Down, down, down to the valley floor. Along the creek, into the woods, running strong. The cold stream crossings felt refreshing. Pick up your heels. Don't step forward. Stay calm and relaxed but don't back off. The mental reminders helped, carrying me through several more aid stations. I mostly ran alone though brief greetings were offered as I passed others. I liked it that way. I embraced the solitude, the gentle quiet of the awakening springtime forest. But it didn't stay that way--and that's okay.

Jennifer Nichols is a rising star. With a blazing fast past in high school and college, this once track and road runner is making quite the impression in the ultrarunning world. But battling a recent cold and cough and being a mom to young ones, she wasn't in her finest form. Bad for her. Good for me. Our paces matched on this day as we chatted about this and that, challenges and dreams, failures and goals. At times, we temporarily separated but joined forces again further down the trail. It was a comfortable and unspoken arrangement that carried us up the grueling Apple Orchard ascent.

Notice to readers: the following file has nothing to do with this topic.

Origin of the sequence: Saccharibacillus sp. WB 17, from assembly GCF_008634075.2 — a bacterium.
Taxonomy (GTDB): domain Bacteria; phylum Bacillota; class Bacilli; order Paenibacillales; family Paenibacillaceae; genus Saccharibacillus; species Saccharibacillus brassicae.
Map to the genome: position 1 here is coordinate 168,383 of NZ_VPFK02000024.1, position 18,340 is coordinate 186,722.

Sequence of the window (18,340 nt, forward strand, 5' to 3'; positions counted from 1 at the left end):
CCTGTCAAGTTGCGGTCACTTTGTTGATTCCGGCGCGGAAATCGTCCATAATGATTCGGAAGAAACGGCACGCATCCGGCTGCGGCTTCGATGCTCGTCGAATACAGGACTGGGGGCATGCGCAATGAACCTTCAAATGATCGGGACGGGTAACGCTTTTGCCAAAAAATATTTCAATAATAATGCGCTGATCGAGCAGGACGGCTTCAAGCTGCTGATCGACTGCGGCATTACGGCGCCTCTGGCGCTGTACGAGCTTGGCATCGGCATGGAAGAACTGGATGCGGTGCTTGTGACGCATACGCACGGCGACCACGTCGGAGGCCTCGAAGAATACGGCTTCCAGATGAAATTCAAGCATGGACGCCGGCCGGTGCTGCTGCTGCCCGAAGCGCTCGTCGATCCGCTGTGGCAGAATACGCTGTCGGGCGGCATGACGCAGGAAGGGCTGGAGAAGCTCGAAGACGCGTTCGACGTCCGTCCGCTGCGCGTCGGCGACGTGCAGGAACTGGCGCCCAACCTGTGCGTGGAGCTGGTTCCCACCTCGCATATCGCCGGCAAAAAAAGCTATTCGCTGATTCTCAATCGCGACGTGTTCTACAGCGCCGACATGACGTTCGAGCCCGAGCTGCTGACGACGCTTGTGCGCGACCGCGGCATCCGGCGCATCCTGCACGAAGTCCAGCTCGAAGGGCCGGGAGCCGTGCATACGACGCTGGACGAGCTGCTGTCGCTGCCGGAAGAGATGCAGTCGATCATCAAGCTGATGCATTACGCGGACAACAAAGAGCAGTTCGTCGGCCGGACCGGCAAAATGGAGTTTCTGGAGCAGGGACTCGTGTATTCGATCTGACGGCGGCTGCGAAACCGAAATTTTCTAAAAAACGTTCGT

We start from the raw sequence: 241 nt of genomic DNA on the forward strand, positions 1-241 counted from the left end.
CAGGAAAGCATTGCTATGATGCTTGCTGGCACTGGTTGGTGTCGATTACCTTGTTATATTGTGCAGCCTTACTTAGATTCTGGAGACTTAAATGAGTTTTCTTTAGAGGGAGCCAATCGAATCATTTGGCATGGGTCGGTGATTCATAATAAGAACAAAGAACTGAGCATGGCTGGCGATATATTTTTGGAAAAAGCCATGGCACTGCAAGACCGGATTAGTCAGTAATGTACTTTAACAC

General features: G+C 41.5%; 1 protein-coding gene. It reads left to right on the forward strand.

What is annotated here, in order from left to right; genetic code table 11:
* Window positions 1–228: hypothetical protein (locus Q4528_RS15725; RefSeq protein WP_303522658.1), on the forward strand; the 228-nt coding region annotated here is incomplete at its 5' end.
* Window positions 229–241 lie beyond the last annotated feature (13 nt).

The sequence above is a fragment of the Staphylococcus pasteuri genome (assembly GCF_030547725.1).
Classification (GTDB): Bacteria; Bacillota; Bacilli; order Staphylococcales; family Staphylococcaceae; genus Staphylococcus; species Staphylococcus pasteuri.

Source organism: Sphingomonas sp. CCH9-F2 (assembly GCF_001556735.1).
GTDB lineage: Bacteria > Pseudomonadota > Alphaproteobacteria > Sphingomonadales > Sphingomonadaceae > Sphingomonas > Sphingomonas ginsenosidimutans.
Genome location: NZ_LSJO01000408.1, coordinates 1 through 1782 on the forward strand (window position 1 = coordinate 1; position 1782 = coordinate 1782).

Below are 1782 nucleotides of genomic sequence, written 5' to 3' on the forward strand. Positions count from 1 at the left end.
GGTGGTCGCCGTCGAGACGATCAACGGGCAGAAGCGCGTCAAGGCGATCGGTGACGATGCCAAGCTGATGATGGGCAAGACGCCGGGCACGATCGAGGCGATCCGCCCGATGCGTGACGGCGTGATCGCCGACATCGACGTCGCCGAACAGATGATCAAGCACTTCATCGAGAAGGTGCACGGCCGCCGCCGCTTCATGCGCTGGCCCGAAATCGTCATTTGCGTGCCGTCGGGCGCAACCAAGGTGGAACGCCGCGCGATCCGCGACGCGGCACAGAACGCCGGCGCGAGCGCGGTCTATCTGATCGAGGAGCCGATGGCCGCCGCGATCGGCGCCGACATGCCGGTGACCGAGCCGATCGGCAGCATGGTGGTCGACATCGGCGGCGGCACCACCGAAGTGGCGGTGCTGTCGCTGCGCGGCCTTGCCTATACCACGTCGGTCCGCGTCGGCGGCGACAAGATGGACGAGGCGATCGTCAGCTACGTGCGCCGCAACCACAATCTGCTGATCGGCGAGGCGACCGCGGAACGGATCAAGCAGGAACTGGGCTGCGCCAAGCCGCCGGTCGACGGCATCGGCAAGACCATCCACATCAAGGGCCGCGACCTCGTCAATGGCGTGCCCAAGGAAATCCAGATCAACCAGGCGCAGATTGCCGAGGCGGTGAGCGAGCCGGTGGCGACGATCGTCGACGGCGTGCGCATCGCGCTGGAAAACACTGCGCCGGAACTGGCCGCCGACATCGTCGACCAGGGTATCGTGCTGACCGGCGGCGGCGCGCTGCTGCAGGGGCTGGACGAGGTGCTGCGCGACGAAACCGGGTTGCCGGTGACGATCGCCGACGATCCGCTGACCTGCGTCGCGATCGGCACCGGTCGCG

Jennifer Nichols and I approach Sunset Fields
With just 4.5 miles to go, we left the mountain top aid station together. But soon, as the trail wound it's way downward through the rhododendrons and along a full and rushing stream, we parted company, each to finish the race on her own terms. Hence, I reached the final gravel road alone to finish well what I had started. The whole day had been a choice. It was a choice to run hard. A choice to hurt. A choice to dig deep. But it was also a choice to smile, to be content and happy. It was a choice to not look at my watch. Rather, it was a choice to simply ask and answer the question over and over again: "Am I doing the very best I can do right now?"